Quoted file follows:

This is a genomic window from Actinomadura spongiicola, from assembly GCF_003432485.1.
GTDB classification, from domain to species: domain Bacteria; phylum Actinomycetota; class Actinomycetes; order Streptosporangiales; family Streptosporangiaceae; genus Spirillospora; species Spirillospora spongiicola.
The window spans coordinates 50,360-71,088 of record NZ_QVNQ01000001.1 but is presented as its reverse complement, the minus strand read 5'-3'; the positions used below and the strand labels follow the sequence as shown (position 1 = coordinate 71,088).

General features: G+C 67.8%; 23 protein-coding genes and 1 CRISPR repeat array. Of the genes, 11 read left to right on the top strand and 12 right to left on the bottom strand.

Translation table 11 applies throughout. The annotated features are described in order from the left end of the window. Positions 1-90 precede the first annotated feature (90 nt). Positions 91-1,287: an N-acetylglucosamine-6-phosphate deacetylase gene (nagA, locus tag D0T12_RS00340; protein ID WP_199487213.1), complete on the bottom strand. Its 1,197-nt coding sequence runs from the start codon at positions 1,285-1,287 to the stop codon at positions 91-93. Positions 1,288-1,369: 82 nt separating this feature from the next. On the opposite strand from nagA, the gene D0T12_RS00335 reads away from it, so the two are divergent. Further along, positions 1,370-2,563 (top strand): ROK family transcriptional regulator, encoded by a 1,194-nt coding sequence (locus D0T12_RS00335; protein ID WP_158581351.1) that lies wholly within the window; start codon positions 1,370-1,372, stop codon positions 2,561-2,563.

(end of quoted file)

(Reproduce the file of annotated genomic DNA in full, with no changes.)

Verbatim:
This is a genomic window from Actinomadura spongiicola, from assembly GCF_003432485.1.
GTDB classification, from domain to species: domain Bacteria; phylum Actinomycetota; class Actinomycetes; order Streptosporangiales; family Streptosporangiaceae; genus Spirillospora; species Spirillospora spongiicola.
The window spans coordinates 50,360-71,088 of record NZ_QVNQ01000001.1 but is presented as its reverse complement, the minus strand read 5'-3'; the positions used below and the strand labels follow the sequence as shown (position 1 = coordinate 71,088).

General features: G+C 67.8%; 23 protein-coding genes and 1 CRISPR repeat array. Of the genes, 11 read left to right on the top strand and 12 right to left on the bottom strand.

Translation table 11 applies throughout. The annotated features are described in order from the left end of the window. Positions 1-90 precede the first annotated feature (90 nt). Positions 91-1,287: an N-acetylglucosamine-6-phosphate deacetylase gene (nagA, locus tag D0T12_RS00340; protein ID WP_199487213.1), complete on the bottom strand. Its 1,197-nt coding sequence runs from the start codon at positions 1,285-1,287 to the stop codon at positions 91-93. Positions 1,288-1,369: 82 nt separating this feature from the next. On the opposite strand from nagA, the gene D0T12_RS00335 reads away from it, so the two are divergent. Further along, positions 1,370-2,563 (top strand): ROK family transcriptional regulator, encoded by a 1,194-nt coding sequence (locus D0T12_RS00335; protein ID WP_158581351.1) that lies wholly within the window; start codon positions 1,370-1,372, stop codon positions 2,561-2,563.